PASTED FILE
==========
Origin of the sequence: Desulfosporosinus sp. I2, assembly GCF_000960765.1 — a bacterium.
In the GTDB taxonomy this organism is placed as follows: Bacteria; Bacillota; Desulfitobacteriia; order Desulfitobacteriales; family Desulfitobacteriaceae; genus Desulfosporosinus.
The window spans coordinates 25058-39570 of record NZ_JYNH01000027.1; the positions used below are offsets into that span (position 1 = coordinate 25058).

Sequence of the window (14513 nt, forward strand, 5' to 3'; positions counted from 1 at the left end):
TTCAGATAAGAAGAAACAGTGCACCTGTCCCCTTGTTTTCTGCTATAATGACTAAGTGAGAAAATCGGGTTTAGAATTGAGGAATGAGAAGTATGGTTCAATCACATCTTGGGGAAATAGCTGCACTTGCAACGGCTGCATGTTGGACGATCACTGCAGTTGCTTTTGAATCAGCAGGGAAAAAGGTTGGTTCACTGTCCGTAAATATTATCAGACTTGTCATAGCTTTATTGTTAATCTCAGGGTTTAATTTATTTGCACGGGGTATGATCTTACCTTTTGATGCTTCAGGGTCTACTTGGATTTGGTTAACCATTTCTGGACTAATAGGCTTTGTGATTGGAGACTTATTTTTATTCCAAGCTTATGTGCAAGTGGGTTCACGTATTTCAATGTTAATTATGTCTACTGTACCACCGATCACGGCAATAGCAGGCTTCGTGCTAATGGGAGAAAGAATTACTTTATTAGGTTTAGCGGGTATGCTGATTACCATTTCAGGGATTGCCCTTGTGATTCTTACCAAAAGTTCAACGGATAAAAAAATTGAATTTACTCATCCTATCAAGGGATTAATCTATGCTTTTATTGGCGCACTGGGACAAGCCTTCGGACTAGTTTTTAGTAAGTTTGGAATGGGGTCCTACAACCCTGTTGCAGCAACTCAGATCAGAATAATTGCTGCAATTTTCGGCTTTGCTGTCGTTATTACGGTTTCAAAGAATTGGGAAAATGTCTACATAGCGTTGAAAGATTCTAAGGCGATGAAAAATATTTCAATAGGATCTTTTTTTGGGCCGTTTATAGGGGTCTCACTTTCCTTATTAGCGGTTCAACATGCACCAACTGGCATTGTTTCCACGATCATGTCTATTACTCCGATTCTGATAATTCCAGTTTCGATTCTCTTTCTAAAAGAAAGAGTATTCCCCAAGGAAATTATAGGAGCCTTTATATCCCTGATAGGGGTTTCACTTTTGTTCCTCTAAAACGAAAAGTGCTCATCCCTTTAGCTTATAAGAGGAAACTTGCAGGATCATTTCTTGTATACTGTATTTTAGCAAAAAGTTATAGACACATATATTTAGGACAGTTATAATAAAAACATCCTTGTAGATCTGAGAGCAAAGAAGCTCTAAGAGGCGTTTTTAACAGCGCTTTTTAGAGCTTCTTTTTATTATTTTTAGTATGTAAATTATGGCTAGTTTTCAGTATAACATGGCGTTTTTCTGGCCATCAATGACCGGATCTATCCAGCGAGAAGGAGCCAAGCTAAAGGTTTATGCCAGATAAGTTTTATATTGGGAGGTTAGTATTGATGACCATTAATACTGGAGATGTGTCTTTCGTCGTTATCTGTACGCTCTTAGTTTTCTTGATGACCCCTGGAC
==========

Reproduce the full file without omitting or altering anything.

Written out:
Origin of the sequence: Desulfosporosinus sp. I2, assembly GCF_000960765.1 — a bacterium.
In the GTDB taxonomy this organism is placed as follows: Bacteria; Bacillota; Desulfitobacteriia; order Desulfitobacteriales; family Desulfitobacteriaceae; genus Desulfosporosinus.
The window spans coordinates 25058-39570 of record NZ_JYNH01000027.1; the positions used below are offsets into that span (position 1 = coordinate 25058).

Sequence of the window (14513 nt, forward strand, 5' to 3'; positions counted from 1 at the left end):
TTCAGATAAGAAGAAACAGTGCACCTGTCCCCTTGTTTTCTGCTATAATGACTAAGTGAGAAAATCGGGTTTAGAATTGAGGAATGAGAAGTATGGTTCAATCACATCTTGGGGAAATAGCTGCACTTGCAACGGCTGCATGTTGGACGATCACTGCAGTTGCTTTTGAATCAGCAGGGAAAAAGGTTGGTTCACTGTCCGTAAATATTATCAGACTTGTCATAGCTTTATTGTTAATCTCAGGGTTTAATTTATTTGCACGGGGTATGATCTTACCTTTTGATGCTTCAGGGTCTACTTGGATTTGGTTAACCATTTCTGGACTAATAGGCTTTGTGATTGGAGACTTATTTTTATTCCAAGCTTATGTGCAAGTGGGTTCACGTATTTCAATGTTAATTATGTCTACTGTACCACCGATCACGGCAATAGCAGGCTTCGTGCTAATGGGAGAAAGAATTACTTTATTAGGTTTAGCGGGTATGCTGATTACCATTTCAGGGATTGCCCTTGTGATTCTTACCAAAAGTTCAACGGATAAAAAAATTGAATTTACTCATCCTATCAAGGGATTAATCTATGCTTTTATTGGCGCACTGGGACAAGCCTTCGGACTAGTTTTTAGTAAGTTTGGAATGGGGTCCTACAACCCTGTTGCAGCAACTCAGATCAGAATAATTGCTGCAATTTTCGGCTTTGCTGTCGTTATTACGGTTTCAAAGAATTGGGAAAATGTCTACATAGCGTTGAAAGATTCTAAGGCGATGAAAAATATTTCAATAGGATCTTTTTTTGGGCCGTTTATAGGGGTCTCACTTTCCTTATTAGCGGTTCAACATGCACCAACTGGCATTGTTTCCACGATCATGTCTATTACTCCGATTCTGATAATTCCAGTTTCGATTCTCTTTCTAAAAGAAAGAGTATTCCCCAAGGAAATTATAGGAGCCTTTATATCCCTGATAGGGGTTTCACTTTTGTTCCTCTAAAACGAAAAGTGCTCATCCCTTTAGCTTATAAGAGGAAACTTGCAGGATCATTTCTTGTATACTGTATTTTAGCAAAAAGTTATAGACACATATATTTAGGACAGTTATAATAAAAACATCCTTGTAGATCTGAGAGCAAAGAAGCTCTAAGAGGCGTTTTTAACAGCGCTTTTTAGAGCTTCTTTTTATTATTTTTAGTATGTAAATTATGGCTAGTTTTCAGTATAACATGGCGTTTTTCTGGCCATCAATGACCGGATCTATCCAGCGAGAAGGAGCCAAGCTAAAGGTTTATGCCAGATAAGTTTTATATTGGGAGGTTAGTATTGATGACCATTAATACTGGAGATGTGTCTTTCGTCGTTATCTGTACGCTCTTAGTTTTCTTGATGACCCCTGGAC